However, there’s a heavy bias towards old hardware, so if you want to control your more up-to-date software, you’re better off using the 3X in Mackie Control emulation mode. Documentation could be better. This could make the 3X a potential prospect if you use Propellerhead’s software, but we’re not convinced that this functionality sufficiently justifies the sub-par construction. This is a nice touch, though the case does seem rather large when you consider how modestly-sized the hardware itself is. The sexy black exterior and uniform grey controls give it a ‘military chic’ vibe, while the rows of knobs and buttons are reassuringly high-tech. Useful for live performers. Thankfully, the unit can be USB-powered too, so you don’t need the wall wart unless you’re using it without your computer.
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Thankfully, the unit can be USB-powered too, so you don’t need the wall wart unless you’re using it without your computer. To the right of these controls things get a little more interesting; towards the top of the panel there’s biitstream LCD display reminiscent of those found on workstation keyboards.
Still, thanks to some foam padding, the Bitstream, its power supply and a USB cable can all fit in snugly, and the case will be a godsend for people who gig regularly or move about a lot. The sexy black exterior and uniform grey controls give it a ‘military chic’ vibe, while the rows of knobs and buttons are reassuringly high-tech. Ultimately, this is a controller that doesn’t quite live up to its potential. Documentation could be better. If you can’t be bothered with all this configuration nonsense, you’ll be pleased to hear that the software comes pre-packed with a bunch of settings for classic hardware and software.
To the left of the display there’s a rotary encoder, while to the right sits a small but workable ribbon controller. Impressively, the controller currently comes supplied with its very own flight case.
CME/Wave Idea Bitstream 3X review | MusicRadar
Reason users, however, can rejoice – the Bitstream features a special Reason bitstdeam that intelligently maps your Reason modules, which we’re happy to report works very well indeed.
Downloading the Mackie Emulation user bitstreaam from the Wave Idea website gives you thousands of presets, but we found actually getting the Mackie Emulation mode to work properly to be a tricky task indeed. Cons Poor build quality. These are arranged in standard mixing desk style – you get a row of eight faders with a set biitstream four knobs sitting above each one.
The Bitstream 3X is a control surface that offers a little bit of everything. It’s not particularly big, but it does display a fair amount of information and is certainly a useful feature.
Useful for live performers. The lion’s share of the 3X’s top panel is filled with knobs and faders. It does have some cool features and the Reason integration is great, but that suspect build quality is a real problem and the documentation could be better – as mentioned, there were omissions in the Live 5 PDF we downloaded from the website, and many of the page numbers in the printed manual’s index are incorrect.
CME – Product – Bitstream 3x Super MIDI controller
Below these you’ll find a two-axis joystick, the highly unusual Automation section, a row of mute buttons and a dinky little crossfader. However, there’s a heavy bias towards old hardware, bitstreak if you want to control your more up-to-date software, you’re better off using the 3X in Mackie Control emulation mode. At first glance, the Bitstream looks pretty cool. We had further woes trying to set the unit up to work with Ableton Live 5 and found that the instructional PDF on the website missed out some important information that we later located on the Wave Idea forum.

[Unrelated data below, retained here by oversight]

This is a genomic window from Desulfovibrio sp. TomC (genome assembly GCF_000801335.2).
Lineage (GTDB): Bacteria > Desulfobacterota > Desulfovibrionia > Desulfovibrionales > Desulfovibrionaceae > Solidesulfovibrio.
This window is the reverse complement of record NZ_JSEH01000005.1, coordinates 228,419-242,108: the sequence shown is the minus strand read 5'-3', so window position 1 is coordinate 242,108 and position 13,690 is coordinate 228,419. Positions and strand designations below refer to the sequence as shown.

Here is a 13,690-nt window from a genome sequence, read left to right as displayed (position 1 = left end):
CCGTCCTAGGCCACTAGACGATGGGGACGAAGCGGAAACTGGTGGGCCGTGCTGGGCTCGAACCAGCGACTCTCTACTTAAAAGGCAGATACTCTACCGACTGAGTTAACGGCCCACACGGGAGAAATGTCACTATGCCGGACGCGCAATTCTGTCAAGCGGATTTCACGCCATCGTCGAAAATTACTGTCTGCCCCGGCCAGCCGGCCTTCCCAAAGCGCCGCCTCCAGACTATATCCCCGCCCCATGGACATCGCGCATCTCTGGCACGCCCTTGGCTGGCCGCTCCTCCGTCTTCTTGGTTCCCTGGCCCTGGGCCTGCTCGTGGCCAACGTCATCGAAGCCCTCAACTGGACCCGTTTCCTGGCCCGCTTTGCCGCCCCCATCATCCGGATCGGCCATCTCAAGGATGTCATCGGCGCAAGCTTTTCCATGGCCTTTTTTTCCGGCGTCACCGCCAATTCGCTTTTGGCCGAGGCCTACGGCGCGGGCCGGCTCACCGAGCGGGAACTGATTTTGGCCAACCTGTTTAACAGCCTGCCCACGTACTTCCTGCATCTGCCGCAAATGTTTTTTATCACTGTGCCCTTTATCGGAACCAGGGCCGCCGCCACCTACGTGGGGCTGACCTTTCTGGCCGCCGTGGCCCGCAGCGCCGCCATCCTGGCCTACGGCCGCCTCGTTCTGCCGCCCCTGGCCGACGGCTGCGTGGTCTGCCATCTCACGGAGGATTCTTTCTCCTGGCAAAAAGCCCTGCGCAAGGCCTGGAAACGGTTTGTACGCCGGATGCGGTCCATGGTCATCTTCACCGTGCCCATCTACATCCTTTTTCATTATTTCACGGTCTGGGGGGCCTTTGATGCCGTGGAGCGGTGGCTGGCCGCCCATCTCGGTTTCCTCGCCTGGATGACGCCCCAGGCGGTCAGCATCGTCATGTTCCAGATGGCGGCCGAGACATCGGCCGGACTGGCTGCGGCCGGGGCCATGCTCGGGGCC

This could make the 3X a potential prospect if you use Propellerhead’s software, but we’re not convinced that this functionality sufficiently justifies the sub-par construction. Unfortunately, closer inspection reveals that the build quality is less than rock solid – on our review unit, the niggles ranged from the subtle the faders all pointing at slightly different angles to the ridiculous two of the foot stands were shorter than the others, so we had to make a paper wedge to stop the unit rocking during use!
First impressions are good, but less-than-perfect integration with the latest software and poor construction let the Bitstream bisttream. This is cross-platform and enables each of the controls to be set up as a CC or Note On. This is a nice touch, though the case does seem rather large when you consider how modestly-sized the hardware itself is.
It will only be included with the first units, though, so if you want one, get on the case as it were. There were other problems, too: It’s unusual in that it appears to have been designed as much for traditional MIDI users as it has for computer musicians – in fact, it even comes with a power supply, which is quite a throwback in these days of powered USB connections.
Our Bitstreaam First impressions are good, but less-than-perfect integration with the latest software and vitstream construction let the Bitstream down.
The Bitstream can be programmed from the front panel using its buttons and rotary encoder, but if you’re using it with a computer, it’s easier to set it up using the included software instead. With luck, there’ll be a ‘Mk II’ version that improves matters, but at the moment, there are far better control surfaces on the market.